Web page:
Sintra – steeped in history, cloaked in mystery and wrapped in romance

Hotels, Things to Do — By Paul Bernhardt on February 29, 2012 at 2:15 pm

Half an hour after leaving Lisbon’s Rossio railway terminal the Serra de Sintra looms into view.

Lying at the foot of these ancient hills is Sintra itself, whose old quarter (Vila Velha) is possessed of a beguiling, medieval character.

Sintra Historic centre

Sintra's historic centre - a UNESCO World Heritage site

This magical destination, and the parks and gardens that embrace it, is recognised by UNESCO as a World Heritage site and makes for an inspiring excursion.

Exploring Sintra on foot reveals a labyrinth of narrow cobbled lanes, steep winding passages and terraced arcades lined with elegant mansions, handsome townhouses, engaging museums, boutique stores and enticing cafés and restaurants. (Pop into Piriquita, Rua das Padarias 1, and sample their queijadas – crispy cheesecakes flavoured with cinnamon: a regional speciality.)


Sweet delicacies: queijadas, Sintra's cheesecakes

Overlooking the pretty central square is the Palácio Nacional de Sintra. A pair of tall conical chimneys distinguishes the palace’s exterior.

palacio nacional

The majestic Sala dos Brasões in the Palácio Nacional de Sintra

A favourite summer retreat for Portuguese royalty, the Paço Real, as it is also known, has a surprise in every room. But it’s the Sala dos Brasões that takes your breath away. The domed ceiling of this stately room is decorated with stags holding the coats of arms of 72 noble Portuguese families. The azulejo (tile) panels lining the lower walls date from the 18th century.

The cultural landscape of Sintra is heightened – quite literally – by the Palácio da Pena. Perched on the highest point of the Serra, this astonishing fairytale eyrie dazzles with its icing cake architecture and inventory of rare antiques.


16th-century alabaster and marble retable in Palácio da Pena

Protecting the northern flank of Parque da Pena – a verdant expanse of woodland and shrub that surrounds the palace – are the mighty, time worn ramparts of Castelo dos Mouros. Hewn from the granite that shapes the land, the fort dates back to the 9th century and the period of the Arab occupation.

Moorish Castle

A golden sunset hue coats the ramparts of Castelo dos Mouros

The Park and the Palace of Pena are the finest examples of 19th-century Portuguese Romanticism. It’s probably why Lord Byron chose to pen part of Childe Harold’s Pilgrimage (1812) in Sintra.

Another English scribe drawn to the region’s charm was William Beckford, who sought sanctuary at Palácio de Monserrate.

Palácio de Monserrate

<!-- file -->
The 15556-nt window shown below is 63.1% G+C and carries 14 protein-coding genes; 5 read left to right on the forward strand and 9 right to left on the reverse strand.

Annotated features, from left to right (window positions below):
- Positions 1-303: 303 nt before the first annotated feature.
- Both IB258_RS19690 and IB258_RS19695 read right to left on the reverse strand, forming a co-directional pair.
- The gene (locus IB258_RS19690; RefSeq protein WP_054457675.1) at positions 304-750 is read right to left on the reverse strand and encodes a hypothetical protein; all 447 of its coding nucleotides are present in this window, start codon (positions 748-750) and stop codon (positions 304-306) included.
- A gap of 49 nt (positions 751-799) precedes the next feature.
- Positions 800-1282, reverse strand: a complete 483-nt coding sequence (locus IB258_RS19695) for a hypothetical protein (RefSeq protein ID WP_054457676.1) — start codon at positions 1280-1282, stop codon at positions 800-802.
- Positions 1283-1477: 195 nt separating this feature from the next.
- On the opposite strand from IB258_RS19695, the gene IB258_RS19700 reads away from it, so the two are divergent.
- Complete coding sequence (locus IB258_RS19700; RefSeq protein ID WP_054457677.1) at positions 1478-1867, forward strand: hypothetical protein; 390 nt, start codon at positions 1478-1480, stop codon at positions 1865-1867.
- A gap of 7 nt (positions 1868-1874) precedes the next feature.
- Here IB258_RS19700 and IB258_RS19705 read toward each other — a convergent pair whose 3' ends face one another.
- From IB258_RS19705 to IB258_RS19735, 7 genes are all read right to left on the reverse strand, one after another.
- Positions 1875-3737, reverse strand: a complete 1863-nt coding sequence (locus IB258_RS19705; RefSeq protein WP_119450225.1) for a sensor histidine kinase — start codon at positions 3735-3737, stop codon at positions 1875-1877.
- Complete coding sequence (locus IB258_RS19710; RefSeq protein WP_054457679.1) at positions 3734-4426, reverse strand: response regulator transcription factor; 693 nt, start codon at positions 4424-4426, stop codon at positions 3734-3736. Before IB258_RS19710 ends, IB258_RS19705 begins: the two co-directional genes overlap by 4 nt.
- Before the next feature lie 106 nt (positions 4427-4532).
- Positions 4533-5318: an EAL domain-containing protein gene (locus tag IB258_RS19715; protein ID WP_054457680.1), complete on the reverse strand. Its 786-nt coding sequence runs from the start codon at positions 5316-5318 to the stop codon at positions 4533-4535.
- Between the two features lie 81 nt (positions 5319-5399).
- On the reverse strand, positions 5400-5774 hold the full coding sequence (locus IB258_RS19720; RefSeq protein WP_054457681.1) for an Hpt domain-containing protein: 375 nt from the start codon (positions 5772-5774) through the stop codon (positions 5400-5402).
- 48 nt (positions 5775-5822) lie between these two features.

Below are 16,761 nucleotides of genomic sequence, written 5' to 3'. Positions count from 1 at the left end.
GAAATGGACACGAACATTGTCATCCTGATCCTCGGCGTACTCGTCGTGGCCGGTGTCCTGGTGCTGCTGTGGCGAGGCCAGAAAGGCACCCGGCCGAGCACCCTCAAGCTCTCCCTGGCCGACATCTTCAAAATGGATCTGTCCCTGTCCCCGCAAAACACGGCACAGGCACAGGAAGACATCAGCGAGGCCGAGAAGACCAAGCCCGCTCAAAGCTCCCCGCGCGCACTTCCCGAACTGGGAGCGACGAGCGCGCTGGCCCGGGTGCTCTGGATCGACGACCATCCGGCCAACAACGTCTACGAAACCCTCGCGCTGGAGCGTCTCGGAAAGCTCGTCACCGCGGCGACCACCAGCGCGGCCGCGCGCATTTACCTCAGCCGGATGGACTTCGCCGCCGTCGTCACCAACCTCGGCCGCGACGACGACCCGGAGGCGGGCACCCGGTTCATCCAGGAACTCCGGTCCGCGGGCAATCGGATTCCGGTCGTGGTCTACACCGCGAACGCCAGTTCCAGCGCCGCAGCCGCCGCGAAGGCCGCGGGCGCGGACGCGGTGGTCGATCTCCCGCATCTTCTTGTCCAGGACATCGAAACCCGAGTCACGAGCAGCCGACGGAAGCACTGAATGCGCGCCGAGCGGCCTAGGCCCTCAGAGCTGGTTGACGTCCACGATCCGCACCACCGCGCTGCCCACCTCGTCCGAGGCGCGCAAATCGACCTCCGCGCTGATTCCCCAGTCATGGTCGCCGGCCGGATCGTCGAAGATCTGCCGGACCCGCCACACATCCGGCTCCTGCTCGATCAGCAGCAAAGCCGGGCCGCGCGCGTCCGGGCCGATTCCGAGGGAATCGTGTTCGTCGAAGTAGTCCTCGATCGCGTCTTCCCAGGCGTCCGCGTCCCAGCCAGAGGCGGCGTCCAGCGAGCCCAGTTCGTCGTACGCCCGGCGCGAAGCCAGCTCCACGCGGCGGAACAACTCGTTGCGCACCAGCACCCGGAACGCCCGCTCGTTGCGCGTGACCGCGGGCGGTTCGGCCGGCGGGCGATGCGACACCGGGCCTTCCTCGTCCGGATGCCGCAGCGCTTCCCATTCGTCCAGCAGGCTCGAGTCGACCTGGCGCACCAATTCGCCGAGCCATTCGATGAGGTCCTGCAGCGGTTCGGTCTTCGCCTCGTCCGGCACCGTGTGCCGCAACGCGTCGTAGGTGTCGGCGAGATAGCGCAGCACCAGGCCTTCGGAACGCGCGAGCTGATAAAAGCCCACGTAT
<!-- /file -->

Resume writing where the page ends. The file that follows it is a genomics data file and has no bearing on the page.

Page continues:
Beckford rented Monserrate Palace in 1793 and immediately got his hands dirty by carrying out some much-needed repairs on the building. He then turned his fingers green by laying out the garden.

History and mystery go hand in hand at Quinta da Regaleira. Dripping with a confection of exuberant decoration, this palatial mansion with its assorted towers and turrets resembles a bizarre oversized doll’s house.


The extravagantly designed Quinta da Regaleira

The fascinating amalgamation of various architectural styles – Gothic, Italian Renaissance, neo-Manueline – and the curious religious references and symbols of the occult lend the place a deliciously spooky undertone.


The eerie, subterranean well at Quinta da Regaleira

The fantastic gardens are planted with exotic flora and embellished with lakes, waterfalls and grottos. One of these, the Cave of the Orient, allows access to an underground tunnel system that leads to an eerie subterranean well. The kids will love it!

Conveniently for visitors, the quinta is only a short walk from Palácio de Seteais.

A picture of serenity, the Seteais Palace is set in beautifully manicured grounds. The elegant structure dates from the late 18th century and was built for the Dutch consul Daniel Gildemeester.


Palácio de Seteais, now a luxury boutique hotel managed by Tivoli Hotels & Resorts

Today, the building serves as an upscale boutique hotel managed by Tivoli Hotels & Resorts.

Careful refurbishment has maintained the period character of the interior. The precious frescos that illustrate several walls of the inner rooms are attributed to French painter Jean-Baptiste Pillement. The Sala Gildemeester is of particular merit.


The beautiful Sala Gildemeester in Palácio de Seteais

Accommodation is privileged and discerning, an intimate ensemble of 30 rooms and suites. Comfort here is beyond reproach – falling into bed is like sinking into a huge marshmallow, and equally as sweet.

The hotel’s classical style and graceful ambiance is carried through to the restaurant. The menu errs towards international cuisine, with entradas such as Caesar salad with roasted chicken breast, and dishes like sautéed grilled steak with pepper sauce and fried potato Ponte Nova style, enticing the palate. The arm-long wine list honours some of Portugal’s finest labels.

Seteais waiter

Impeccable service at the Tivoli Palácio de Seteais restaurant

When night falls, a mystical aura descends over the property, as it does over the entire countryside. Indulge in a moonlight walk and you’ll understand why Sintra is the capital of Romanticism.

Photographs ©

Tags: castle, excursion, hotel, palace, quinta, Sintra, Unesco, World Heritage